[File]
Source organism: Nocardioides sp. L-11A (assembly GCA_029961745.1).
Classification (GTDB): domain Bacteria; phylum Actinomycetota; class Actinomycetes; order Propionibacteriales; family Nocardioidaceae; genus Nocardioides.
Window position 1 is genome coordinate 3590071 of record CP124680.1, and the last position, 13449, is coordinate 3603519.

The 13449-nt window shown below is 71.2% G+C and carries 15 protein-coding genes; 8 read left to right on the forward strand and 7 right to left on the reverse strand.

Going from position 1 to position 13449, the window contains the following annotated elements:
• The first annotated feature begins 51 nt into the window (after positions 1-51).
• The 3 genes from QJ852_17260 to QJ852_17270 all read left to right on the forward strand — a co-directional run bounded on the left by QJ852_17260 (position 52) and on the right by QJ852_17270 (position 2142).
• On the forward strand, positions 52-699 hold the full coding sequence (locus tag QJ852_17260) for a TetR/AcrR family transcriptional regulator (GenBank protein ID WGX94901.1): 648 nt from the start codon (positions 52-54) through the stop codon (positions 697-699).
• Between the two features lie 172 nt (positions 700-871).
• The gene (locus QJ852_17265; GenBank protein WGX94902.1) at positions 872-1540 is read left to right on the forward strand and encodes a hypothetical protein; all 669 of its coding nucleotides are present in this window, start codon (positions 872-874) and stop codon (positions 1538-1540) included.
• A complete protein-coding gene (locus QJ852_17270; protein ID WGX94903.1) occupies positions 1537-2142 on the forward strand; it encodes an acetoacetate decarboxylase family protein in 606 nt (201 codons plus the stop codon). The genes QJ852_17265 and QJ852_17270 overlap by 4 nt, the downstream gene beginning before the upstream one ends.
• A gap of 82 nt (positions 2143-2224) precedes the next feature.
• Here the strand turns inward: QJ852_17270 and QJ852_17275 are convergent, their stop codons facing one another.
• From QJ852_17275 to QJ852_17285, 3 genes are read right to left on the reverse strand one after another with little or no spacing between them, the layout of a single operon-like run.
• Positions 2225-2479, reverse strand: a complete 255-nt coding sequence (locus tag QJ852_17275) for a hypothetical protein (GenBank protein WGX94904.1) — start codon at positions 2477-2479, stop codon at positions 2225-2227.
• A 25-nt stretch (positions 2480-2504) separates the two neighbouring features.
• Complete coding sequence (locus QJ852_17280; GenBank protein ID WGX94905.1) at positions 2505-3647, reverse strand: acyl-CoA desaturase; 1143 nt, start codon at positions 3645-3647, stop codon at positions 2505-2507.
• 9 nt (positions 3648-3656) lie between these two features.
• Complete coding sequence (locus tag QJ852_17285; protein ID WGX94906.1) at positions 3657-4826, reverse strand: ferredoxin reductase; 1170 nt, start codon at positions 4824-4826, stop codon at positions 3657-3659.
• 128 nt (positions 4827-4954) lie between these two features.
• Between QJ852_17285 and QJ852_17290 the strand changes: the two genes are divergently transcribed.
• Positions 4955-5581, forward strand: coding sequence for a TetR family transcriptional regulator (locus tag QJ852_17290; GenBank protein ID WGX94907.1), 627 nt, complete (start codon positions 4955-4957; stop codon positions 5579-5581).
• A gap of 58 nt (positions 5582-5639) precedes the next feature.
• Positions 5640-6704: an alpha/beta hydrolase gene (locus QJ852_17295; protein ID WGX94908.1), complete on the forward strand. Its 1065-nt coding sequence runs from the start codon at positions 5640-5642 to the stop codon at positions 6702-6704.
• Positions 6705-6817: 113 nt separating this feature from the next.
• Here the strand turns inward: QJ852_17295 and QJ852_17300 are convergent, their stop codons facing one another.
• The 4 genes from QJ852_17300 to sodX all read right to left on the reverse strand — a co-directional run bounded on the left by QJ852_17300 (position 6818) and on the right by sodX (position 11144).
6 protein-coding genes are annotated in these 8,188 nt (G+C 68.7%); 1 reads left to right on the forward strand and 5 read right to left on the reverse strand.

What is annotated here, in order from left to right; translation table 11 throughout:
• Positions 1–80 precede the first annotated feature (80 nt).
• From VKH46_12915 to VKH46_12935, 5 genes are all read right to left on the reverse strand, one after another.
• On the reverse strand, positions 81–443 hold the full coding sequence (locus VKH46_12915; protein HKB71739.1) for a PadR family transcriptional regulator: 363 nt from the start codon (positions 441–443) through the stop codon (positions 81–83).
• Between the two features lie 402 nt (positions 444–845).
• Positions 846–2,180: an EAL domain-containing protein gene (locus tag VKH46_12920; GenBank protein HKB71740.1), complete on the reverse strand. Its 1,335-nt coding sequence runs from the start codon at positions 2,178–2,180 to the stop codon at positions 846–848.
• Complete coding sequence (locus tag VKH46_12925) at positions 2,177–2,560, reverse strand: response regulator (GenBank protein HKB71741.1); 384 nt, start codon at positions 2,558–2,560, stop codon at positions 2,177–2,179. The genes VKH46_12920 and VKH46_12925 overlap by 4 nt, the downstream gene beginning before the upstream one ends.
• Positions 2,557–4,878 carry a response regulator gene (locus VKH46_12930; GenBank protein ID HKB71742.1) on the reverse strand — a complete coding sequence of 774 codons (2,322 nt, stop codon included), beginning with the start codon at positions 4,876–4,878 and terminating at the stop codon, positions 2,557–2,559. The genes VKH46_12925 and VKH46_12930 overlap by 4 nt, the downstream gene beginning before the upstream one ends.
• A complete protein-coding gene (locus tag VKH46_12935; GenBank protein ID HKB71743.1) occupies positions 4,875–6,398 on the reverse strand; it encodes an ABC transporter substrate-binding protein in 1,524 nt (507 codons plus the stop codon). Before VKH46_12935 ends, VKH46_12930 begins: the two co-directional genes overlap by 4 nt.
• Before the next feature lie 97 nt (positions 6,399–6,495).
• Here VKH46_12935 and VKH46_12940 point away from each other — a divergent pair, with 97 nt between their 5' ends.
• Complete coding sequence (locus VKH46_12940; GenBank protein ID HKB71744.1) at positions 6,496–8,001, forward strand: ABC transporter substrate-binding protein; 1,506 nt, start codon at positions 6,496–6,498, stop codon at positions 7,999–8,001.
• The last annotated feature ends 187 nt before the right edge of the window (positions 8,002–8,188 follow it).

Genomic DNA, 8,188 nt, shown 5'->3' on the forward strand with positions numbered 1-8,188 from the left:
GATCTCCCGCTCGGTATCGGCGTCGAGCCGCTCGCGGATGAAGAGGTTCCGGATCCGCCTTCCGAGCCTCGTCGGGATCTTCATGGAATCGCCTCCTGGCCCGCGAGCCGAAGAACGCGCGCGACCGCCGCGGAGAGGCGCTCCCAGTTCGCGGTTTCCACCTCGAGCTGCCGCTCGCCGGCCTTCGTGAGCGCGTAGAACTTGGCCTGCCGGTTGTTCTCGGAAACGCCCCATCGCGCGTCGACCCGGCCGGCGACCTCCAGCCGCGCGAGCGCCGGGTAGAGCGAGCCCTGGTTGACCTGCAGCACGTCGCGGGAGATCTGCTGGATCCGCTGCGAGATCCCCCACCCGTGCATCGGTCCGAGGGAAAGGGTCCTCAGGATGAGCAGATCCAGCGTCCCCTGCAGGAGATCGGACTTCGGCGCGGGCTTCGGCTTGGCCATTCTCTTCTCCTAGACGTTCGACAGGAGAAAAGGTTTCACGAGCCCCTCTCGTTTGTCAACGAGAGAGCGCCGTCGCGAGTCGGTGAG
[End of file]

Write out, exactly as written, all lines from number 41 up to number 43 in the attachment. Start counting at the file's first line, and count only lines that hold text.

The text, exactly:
• The last annotated feature ends 187 nt before the right edge of the window (positions 8,002–8,188 follow it).

Genomic DNA, 8,188 nt, shown 5'->3' on the forward strand with positions numbered 1-8,188 from the left:
GATCTCCCGCTCGGTATCGGCGTCGAGCCGCTCGCGGATGAAGAGGTTCCGGATCCGCCTTCCGAGCCTCGTCGGGATCTTCATGGAATCGCCTCCTGGCCCGCGAGCCGAAGAACGCGCGCGACCGCCGCGGAGAGGCGCTCCCAGTTCGCGGTTTCCACCTCGAGCTGCCGCTCGCCGGCCTTCGTGAGCGCGTAGAACTTGGCCTGCCGGTTGTTCTCGGAAACGCCCCATCGCGCGTCGACCCGGCCGGCGACCTCCAGCCGCGCGAGCGCCGGGTAGAGCGAGCCCTGGTTGACCTGCAGCACGTCGCGGGAGATCTGCTGGATCCGCTGCGAGATCCCCCACCCGTGCATCGGTCCGAGGGAAAGGGTCCTCAGGATGAGCAGATCCAGCGTCCCCTGCAGGAGATCGGACTTCGGCGCGGGCTTCGGCTTGGCCATTCTCTTCTCCTAGACGTTCGACAGGAGAAAAGGTTTCACGAGCCCCTCTCGTTTGTCAACGAGAGAGCGCCGTCGCGAGTCGGTGAG